The major threat to the economy comes from the exchange rate. Oil caused the bolívar to be overvalued. Farms and factories are in trouble. They can’t export and must compete at home with products imported at the official exchange rate, which is now about a third of the market rate. And so the country is awash in artificially cheap imported products, from basic foodstuffs, like Brazilian cooking oil, to fancy cars. “Our productive capacity is too weak to create jobs,” Petkoff says. “But we consume like a rich country.”

The disparity between the official exchange rate (2,150 bolívars to the dollar) and the black-market rate (6,200 bolívars at press time) has created a new class known as the Boliburgesía. Bankers, traders, anyone who works in finance or commerce, can get very rich manipulating the exchange rates. Buy all the imported whiskey and Hummers you want, is the message. Live a life of wild excess. Just don’t try to produce anything.

Hmm..... maybe paying $2.85 a gallon ain't so bad after all.

Sunday, November 04, 2007

Wrong, in so many ways.....

An email from a friend, with some commentary below....

Read this question, come up with an answer, and then scroll down to the bottom for the result. This is not a trick question. It is as it reads.

No one I know has been right.

A woman, while at the funeral of her own mother, met a guy whom she did not know. She thought this guy was amazing. She believed him to be her dream guy so much, that she fell in love with him right there, but never asked for his number and could not find him. A few days later she killed her sister.

Question: What is her motive for killing her sister?

[Give this some thought before you answer, see answer below]


(Play the Jeopardy music here)










Answer:

She was hoping the guy would appear at the funeral again. If you answered this correctly, you think like a psychopath. This was a test by a famous American Psychologist used to test if one has the same mentality as a killer.

Many arrested serial killers took part in the test and answered the question correctly.

If you didn't answer the question correctly, good for you.

If you got the answer correct, please let me know so I can take you off my email list...



Interesting that these things become internet cascades. As Snopes notes, this one is not even very plausible.

Yet, three people have sent it to me.

Delete it, please, don't forward it.

Masks: How much stripping do you really want to see?

As the dialogue went:

EVEY: Is that why you're wearing a mask?

V: We all wear masks. Life creates
them and forces us to find the one
that fits. Do you know what day it is?

A video, about...stripping off masks.

Vote: For Betsy!

I should note an ACTUAL deserving blog.

Please vote for Betsy......

You can vote for EconTalk while you are at it, but by all means vote for Betsy.

Vote Early, Vote Often!

Fight the power! An extremely close race, between Econtalk (that's the angel), and "The Glenn and Helen Show" (that would be Satan).

You can vote once every 24 hours, from EVERY IP ADDRESS you have available.

It's close and we need your help.

Voting takes about 5 seconds, or less. Please! VOTE!

Nachas: Fall Baseball 2007 version

I learned a new word last fall, "nachas", from my friend at Newmark's Door.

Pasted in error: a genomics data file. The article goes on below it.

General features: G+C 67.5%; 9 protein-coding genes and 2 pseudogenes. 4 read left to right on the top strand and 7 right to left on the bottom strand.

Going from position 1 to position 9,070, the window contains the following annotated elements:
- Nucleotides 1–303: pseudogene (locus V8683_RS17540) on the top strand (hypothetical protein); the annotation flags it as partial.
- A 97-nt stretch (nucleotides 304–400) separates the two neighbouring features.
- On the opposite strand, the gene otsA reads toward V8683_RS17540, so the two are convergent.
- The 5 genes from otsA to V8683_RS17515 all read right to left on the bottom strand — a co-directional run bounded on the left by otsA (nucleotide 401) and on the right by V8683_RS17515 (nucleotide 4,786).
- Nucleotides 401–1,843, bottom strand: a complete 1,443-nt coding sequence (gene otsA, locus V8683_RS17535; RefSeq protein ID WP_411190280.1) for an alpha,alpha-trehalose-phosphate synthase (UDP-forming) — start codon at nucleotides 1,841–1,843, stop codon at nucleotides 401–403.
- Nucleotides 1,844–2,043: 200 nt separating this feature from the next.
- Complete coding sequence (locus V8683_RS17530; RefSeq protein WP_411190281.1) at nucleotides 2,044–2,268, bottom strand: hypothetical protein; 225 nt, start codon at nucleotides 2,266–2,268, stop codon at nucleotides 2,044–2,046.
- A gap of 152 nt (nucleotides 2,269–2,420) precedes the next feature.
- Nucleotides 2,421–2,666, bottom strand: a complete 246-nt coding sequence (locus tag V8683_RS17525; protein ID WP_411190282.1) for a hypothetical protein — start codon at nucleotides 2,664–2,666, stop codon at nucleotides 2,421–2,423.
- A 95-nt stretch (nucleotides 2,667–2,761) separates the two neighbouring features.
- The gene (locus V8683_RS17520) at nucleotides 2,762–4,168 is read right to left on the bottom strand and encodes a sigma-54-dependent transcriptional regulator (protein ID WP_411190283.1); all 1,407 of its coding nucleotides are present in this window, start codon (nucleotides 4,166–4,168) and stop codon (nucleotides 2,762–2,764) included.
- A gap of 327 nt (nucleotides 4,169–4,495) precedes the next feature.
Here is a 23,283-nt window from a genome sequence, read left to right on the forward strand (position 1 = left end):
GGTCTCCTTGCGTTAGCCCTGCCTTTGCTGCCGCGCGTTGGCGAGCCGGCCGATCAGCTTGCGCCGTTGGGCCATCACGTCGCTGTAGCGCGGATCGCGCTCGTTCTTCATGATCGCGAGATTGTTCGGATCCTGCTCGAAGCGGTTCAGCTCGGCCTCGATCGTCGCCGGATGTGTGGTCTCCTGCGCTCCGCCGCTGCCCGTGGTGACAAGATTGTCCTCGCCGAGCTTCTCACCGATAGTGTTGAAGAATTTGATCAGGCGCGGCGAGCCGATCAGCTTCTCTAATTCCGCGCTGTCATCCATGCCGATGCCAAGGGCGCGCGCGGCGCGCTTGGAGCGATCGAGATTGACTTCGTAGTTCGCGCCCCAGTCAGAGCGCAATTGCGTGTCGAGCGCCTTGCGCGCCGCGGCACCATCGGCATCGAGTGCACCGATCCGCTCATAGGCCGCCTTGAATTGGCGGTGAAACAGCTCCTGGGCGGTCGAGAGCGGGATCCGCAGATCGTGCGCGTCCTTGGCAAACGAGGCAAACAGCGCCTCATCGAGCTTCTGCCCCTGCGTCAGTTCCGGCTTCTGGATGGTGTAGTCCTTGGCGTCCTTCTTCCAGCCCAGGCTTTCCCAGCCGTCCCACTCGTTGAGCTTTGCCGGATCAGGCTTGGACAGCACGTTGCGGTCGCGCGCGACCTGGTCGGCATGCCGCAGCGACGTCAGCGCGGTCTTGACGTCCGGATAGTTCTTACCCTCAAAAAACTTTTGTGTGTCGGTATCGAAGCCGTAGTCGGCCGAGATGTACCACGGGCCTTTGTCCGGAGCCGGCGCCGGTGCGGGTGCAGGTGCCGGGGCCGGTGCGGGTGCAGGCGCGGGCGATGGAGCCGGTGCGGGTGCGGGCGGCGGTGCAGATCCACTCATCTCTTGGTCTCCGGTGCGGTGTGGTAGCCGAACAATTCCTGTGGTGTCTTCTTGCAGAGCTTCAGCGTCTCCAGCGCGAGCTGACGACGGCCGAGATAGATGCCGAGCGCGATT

Of course, I already knew what nachas FELT like, as most parents do.

This fall, same baseball league:

Semifinal game, city tournament, Raleigh v. Wake Forest, scheduled starter couldn't make it, late and a bit sick. My son Brian pitched.

He threw a complete game (7 inn) shutout, against a good team. Pitching line:

IP 7
R 0
ER 0
H 3
K 15(!)
W 5
HBP 0

They won, 3-0.

His only problem was the fourth, where leadoff guy gets on on an error, Brian walked the next two. But then he struck out two, and caught a fly ball to get out of the jam.

Complete games are extremely rare, even though "CG" is only 7 innings. Kids just lose concentration. I think it helped him that he scattered 3 hits and 5 walks, because it kept him just on the edge.

But in the 6th, he struck out 4 guys (on PB allowed the runner to get on, a curve int he dirt). And in the 7th he struck out two more, on 8 pitches.

Then we went to Taco Bell. I had Nachas Grandes.

Final game, city tournament, 15-17 year old league: tomorrow night, Monday. Will advise.

Baseball: Yer doin' it wrong (special Japanese Edition)

The "world series of Japan" just ended with the Chunichi Dragons defeating the defending champ Nippon Ham Fighters 4 games to 1.

Daisuke Yamai was the game 5 starter for Chunichi, and he did a little thing we like to call PITCHING 8 PERFECT INNINGS!! Yes my friends, 24 Ham Fighters up and 24 Ham Fighters down. In the 57 years of the Japan Series, there had never been a perfect game. In all the history of the US world series there has only been one perfect game (Don Larson y'all!).

Well there still has not been a perfect game in the Japan Series because the Dragons manager TOOK DICE Y OUT AND BROUGHT IN A RELIEVER TO PITCH THE 9th!!!!!!

I am not making this up. They were up 3 games to 1. The guy needed three more outs for immortality. And the manager gave the ball to someone else (who retired the side in order, but multi-pitcher perfect games aren't real perfect games).

I've used BDM's forecasting model to scientifically determine the chances that this could happen in the United States. Answer: 0.00%. Squadoosh. The pitcher has to get a chance to finish the perfect game.

Talk about inscrutable. wow.